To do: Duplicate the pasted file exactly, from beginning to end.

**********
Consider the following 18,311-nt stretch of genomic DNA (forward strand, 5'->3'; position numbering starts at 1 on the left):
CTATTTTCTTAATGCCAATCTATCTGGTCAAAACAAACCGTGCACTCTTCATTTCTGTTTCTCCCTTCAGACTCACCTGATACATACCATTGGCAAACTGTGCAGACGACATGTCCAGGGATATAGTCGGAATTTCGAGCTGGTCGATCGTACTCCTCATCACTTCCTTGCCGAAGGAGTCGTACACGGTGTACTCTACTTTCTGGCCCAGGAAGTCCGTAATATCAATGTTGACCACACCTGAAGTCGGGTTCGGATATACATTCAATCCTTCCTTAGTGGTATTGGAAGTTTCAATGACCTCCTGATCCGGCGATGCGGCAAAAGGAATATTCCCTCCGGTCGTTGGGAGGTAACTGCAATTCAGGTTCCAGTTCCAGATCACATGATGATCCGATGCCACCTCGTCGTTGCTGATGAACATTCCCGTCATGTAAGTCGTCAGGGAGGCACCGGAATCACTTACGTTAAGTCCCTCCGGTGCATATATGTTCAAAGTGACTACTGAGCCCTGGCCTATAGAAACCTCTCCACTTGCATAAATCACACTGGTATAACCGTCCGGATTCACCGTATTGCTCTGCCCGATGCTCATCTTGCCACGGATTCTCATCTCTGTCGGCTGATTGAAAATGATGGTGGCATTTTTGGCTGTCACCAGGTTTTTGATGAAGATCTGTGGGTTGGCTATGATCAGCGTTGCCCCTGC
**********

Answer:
Consider the following 18,311-nt stretch of genomic DNA (forward strand, 5'->3'; position numbering starts at 1 on the left):
CTATTTTCTTAATGCCAATCTATCTGGTCAAAACAAACCGTGCACTCTTCATTTCTGTTTCTCCCTTCAGACTCACCTGATACATACCATTGGCAAACTGTGCAGACGACATGTCCAGGGATATAGTCGGAATTTCGAGCTGGTCGATCGTACTCCTCATCACTTCCTTGCCGAAGGAGTCGTACACGGTGTACTCTACTTTCTGGCCCAGGAAGTCCGTAATATCAATGTTGACCACACCTGAAGTCGGGTTCGGATATACATTCAATCCTTCCTTAGTGGTATTGGAAGTTTCAATGACCTCCTGATCCGGCGATGCGGCAAAAGGAATATTCCCTCCGGTCGTTGGGAGGTAACTGCAATTCAGGTTCCAGTTCCAGATCACATGATGATCCGATGCCACCTCGTCGTTGCTGATGAACATTCCCGTCATGTAAGTCGTCAGGGAGGCACCGGAATCACTTACGTTAAGTCCCTCCGGTGCATATATGTTCAAAGTGACTACTGAGCCCTGGCCTATAGAAACCTCTCCACTTGCATAAATCACACTGGTATAACCGTCCGGATTCACCGTATTGCTCTGCCCGATGCTCATCTTGCCACGGATTCTCATCTCTGTCGGCTGATTGAAAATGATGGTGGCATTTTTGGCTGTCACCAGGTTTTTGATGAAGATCTGTGGGTTGGCTATGATCAGCGTTGCCCCTGC